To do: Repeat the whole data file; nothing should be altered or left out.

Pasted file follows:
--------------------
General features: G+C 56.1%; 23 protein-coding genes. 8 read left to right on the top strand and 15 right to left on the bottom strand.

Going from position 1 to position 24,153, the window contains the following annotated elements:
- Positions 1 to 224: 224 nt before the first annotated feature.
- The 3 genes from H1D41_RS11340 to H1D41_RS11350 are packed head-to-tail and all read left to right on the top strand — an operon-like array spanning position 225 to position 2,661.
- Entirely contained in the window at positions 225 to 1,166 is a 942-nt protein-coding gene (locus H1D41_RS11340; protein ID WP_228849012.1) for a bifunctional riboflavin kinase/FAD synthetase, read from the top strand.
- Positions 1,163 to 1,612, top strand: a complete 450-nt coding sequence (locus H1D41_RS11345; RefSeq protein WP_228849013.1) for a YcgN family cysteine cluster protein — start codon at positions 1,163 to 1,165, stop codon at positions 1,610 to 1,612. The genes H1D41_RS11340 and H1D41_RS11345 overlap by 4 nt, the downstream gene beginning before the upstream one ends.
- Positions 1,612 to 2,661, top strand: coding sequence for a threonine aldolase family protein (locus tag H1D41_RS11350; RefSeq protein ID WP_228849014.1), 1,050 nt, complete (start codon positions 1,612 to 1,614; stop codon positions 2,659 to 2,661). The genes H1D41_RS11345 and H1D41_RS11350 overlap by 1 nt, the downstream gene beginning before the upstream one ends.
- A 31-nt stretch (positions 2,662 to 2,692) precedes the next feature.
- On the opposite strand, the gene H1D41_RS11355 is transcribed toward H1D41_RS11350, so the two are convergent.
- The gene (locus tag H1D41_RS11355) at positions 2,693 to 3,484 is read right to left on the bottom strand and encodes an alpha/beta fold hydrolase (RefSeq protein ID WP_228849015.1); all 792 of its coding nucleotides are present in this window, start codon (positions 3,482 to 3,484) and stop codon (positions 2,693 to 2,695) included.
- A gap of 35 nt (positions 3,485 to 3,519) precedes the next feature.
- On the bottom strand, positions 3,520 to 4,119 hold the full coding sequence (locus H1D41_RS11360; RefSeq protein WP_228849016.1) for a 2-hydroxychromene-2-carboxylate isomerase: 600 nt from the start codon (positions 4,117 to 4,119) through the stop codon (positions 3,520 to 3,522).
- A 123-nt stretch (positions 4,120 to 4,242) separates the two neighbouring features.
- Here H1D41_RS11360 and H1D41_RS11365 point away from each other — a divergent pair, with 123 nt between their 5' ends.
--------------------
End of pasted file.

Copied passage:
General features: G+C 56.1%; 23 protein-coding genes. 8 read left to right on the top strand and 15 right to left on the bottom strand.

Going from position 1 to position 24,153, the window contains the following annotated elements:
- Positions 1 to 224: 224 nt before the first annotated feature.
- The 3 genes from H1D41_RS11340 to H1D41_RS11350 are packed head-to-tail and all read left to right on the top strand — an operon-like array spanning position 225 to position 2,661.
- Entirely contained in the window at positions 225 to 1,166 is a 942-nt protein-coding gene (locus H1D41_RS11340; protein ID WP_228849012.1) for a bifunctional riboflavin kinase/FAD synthetase, read from the top strand.
- Positions 1,163 to 1,612, top strand: a complete 450-nt coding sequence (locus H1D41_RS11345; RefSeq protein WP_228849013.1) for a YcgN family cysteine cluster protein — start codon at positions 1,163 to 1,165, stop codon at positions 1,610 to 1,612. The genes H1D41_RS11340 and H1D41_RS11345 overlap by 4 nt, the downstream gene beginning before the upstream one ends.
- Positions 1,612 to 2,661, top strand: coding sequence for a threonine aldolase family protein (locus tag H1D41_RS11350; RefSeq protein ID WP_228849014.1), 1,050 nt, complete (start codon positions 1,612 to 1,614; stop codon positions 2,659 to 2,661). The genes H1D41_RS11345 and H1D41_RS11350 overlap by 1 nt, the downstream gene beginning before the upstream one ends.
- A 31-nt stretch (positions 2,662 to 2,692) precedes the next feature.
- On the opposite strand, the gene H1D41_RS11355 is transcribed toward H1D41_RS11350, so the two are convergent.
- The gene (locus tag H1D41_RS11355) at positions 2,693 to 3,484 is read right to left on the bottom strand and encodes an alpha/beta fold hydrolase (RefSeq protein ID WP_228849015.1); all 792 of its coding nucleotides are present in this window, start codon (positions 3,482 to 3,484) and stop codon (positions 2,693 to 2,695) included.
- A gap of 35 nt (positions 3,485 to 3,519) precedes the next feature.
- On the bottom strand, positions 3,520 to 4,119 hold the full coding sequence (locus H1D41_RS11360; RefSeq protein WP_228849016.1) for a 2-hydroxychromene-2-carboxylate isomerase: 600 nt from the start codon (positions 4,117 to 4,119) through the stop codon (positions 3,520 to 3,522).
- A 123-nt stretch (positions 4,120 to 4,242) separates the two neighbouring features.
- Here H1D41_RS11360 and H1D41_RS11365 point away from each other — a divergent pair, with 123 nt between their 5' ends.